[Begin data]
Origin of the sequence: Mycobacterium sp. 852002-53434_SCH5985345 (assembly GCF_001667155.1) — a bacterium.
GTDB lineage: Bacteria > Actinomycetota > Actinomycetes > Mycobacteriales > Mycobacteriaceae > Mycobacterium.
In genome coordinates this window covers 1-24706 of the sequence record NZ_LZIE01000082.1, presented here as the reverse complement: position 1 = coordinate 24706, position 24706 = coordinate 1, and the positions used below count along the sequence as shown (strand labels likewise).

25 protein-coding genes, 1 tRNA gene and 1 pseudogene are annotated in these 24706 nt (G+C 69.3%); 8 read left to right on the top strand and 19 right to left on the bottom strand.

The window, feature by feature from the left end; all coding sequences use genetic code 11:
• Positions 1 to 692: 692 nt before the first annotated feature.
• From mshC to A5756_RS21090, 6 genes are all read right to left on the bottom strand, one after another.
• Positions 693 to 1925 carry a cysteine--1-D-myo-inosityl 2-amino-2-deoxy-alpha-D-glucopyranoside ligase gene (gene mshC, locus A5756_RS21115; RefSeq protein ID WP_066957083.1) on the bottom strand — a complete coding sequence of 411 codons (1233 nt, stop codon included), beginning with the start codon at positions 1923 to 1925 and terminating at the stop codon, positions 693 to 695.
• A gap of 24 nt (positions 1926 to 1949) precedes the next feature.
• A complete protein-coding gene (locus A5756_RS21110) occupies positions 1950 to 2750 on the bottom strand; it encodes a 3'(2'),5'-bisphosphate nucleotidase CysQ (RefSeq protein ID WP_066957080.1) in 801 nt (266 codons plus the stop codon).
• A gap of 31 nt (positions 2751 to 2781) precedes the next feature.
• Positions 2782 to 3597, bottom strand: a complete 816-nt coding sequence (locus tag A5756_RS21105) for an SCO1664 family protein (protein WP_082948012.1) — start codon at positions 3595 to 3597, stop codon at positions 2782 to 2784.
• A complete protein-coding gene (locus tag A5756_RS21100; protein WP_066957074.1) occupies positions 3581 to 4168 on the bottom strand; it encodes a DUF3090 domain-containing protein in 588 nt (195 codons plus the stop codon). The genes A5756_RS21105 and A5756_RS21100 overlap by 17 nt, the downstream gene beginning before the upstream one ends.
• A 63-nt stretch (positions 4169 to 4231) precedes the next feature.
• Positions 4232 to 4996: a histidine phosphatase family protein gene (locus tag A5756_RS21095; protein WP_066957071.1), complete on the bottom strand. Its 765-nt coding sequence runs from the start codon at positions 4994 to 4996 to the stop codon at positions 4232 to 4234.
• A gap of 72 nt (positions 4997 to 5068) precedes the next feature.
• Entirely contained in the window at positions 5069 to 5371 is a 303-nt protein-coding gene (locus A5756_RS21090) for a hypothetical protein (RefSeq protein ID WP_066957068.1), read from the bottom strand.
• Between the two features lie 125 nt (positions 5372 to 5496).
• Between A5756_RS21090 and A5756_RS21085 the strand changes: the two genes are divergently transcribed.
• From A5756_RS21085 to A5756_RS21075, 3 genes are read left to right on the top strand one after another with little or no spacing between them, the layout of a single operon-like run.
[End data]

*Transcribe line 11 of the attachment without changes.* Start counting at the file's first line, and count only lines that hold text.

• A gap of 31 nt (positions 2751 to 2781) precedes the next feature.